Study finds mammography results likely to do more harm than good

The mammography myth has taken another big blow.

This time it came from a comprehensive study published in the New England Journal of Medicine that poked the “early detection saves lives” mantra so full of holes it’s now sinking like a lead weight.

But beyond that, the researchers say that mammography is causing hundreds of thousands of women every year needless suffering and anxiety.

And that’s because they’re being scared silly into risky procedures that are causing them a lot more harm than good.

‘A recipe for being made sick’

This new research is telling us once again that mammography is far from the lifesaver we’ve been told it is.

Sure, we’ve all heard the stories about how a woman was encouraged by a friend or her better half to take the test — and it saved her life!

But as I’ve been telling you over the years, it is not that simple.

It’s more likely to be something that will upend your life “without prolonging it.” That’s how Dr. Michael LeFevre, who serves on the U.S. Preventive Services Task Force, sums up routine mammography.

And yes, the researchers said that as more women get yearly mammograms, more and more breast cancers will be discovered.

That, however, isn’t necessarily a good thing.

First, there’s the big issue of false positives that will lead many women to suffer needless pain from biopsies, surgery, radiation and even unnecessary mastectomies.

But even if the cancer diagnosis is correct, the mantra of “when in doubt, cut it out,” is just as wrong.

Dr. Joann Elmore from the University of Washington wrote an editorial that was published along with this study calling all that slicing and dicing “collateral damage” from “well intentioned” doctors.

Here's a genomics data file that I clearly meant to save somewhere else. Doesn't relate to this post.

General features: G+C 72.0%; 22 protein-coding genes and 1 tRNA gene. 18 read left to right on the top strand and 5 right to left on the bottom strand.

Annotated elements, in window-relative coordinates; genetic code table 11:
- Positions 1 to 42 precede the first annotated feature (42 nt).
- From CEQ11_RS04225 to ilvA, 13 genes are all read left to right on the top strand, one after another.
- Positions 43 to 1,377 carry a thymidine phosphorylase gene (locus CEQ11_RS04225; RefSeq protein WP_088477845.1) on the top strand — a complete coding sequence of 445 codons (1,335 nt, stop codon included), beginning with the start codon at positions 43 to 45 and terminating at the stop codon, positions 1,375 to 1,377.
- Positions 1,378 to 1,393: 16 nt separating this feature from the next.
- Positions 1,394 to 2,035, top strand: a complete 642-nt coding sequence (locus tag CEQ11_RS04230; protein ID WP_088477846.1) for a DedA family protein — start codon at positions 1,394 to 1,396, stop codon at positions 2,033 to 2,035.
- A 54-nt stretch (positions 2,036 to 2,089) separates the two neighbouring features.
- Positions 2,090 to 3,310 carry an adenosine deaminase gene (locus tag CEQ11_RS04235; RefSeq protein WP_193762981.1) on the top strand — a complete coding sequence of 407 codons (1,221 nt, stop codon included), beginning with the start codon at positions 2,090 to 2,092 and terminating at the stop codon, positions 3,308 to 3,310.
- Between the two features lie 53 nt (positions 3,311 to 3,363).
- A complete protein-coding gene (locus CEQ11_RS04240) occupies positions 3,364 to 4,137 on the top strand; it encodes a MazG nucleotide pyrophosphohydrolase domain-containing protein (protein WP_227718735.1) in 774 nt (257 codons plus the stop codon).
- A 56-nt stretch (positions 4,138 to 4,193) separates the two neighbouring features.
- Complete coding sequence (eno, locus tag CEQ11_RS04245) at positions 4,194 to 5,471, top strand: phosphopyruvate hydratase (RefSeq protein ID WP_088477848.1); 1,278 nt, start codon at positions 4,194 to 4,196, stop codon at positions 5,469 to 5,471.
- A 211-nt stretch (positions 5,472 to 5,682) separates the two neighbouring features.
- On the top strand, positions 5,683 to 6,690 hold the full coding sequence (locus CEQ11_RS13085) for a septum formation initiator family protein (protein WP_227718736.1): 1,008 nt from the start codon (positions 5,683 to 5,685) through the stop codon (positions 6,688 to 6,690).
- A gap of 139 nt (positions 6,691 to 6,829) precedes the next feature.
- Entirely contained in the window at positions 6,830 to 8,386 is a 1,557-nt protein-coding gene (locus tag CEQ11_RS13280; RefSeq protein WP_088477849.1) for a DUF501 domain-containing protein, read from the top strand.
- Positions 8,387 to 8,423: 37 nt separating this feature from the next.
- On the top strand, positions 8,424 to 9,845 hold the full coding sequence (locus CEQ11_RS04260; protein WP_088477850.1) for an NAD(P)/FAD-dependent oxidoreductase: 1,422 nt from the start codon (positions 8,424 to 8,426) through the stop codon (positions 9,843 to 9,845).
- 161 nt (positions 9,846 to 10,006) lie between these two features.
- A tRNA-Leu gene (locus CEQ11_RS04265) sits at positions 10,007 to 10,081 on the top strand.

You see, just as in a large majority of prostate cancers, most breast cancers (especially that non-cancer “cancer” called ductal carcinoma in situ) are not life-threatening. Data from the National Cancer Institute shows that the lion’s share of suspicious results turned up by a mammogram would be perfectly fine if simply left alone.

The NEJM researchers said that up to 80 percent of women who are diagnosed with breast cancer due to mammography wouldn’t have died from the disease even if their cancers were never detected to begin with.

While findings like those are still rocking the mainstream boat, believe it or not, we have made some improvements over the years.

For example, just a few decades ago you probably ran the risk of jail time for saying things like that about mammography. In the 1980s the American Cancer Society ran ads that said if you didn’t get a mammogram you “need more than your breasts examined.”

Now, we’ve got experts from all corners of the globe trying to put the kibosh on routine screenings.

As I’ve said for more years than I can count, mammography is backwards and barbaric. Aside from what this new research has revealed, there’s also the not-so-little issue of the brutal compression of your breasts that evidence has shown can cause the spread of an existing cancer. Plus, mammograms expose you to radiation and can help cancers grow.

Of course, no matter how many studies are done or experts who come forward to warn us, most doctors will still be telling you to get that mammogram, because it saves lives and that’s that.

But as one expert said, “indiscriminate testing can be a recipe for being made sick.”

And while the mammography debate rages on, one of the most important breast cancer detection methods — a self-breast exam — often gets left behind. Learn how to do it from a trained nurse and do it every month.

“Majority of women diagnosed with breast cancer after screening mammograms get unnecessary treatment, study finds” Melissa Healy, October 12, 2016, The Los Angeles Times,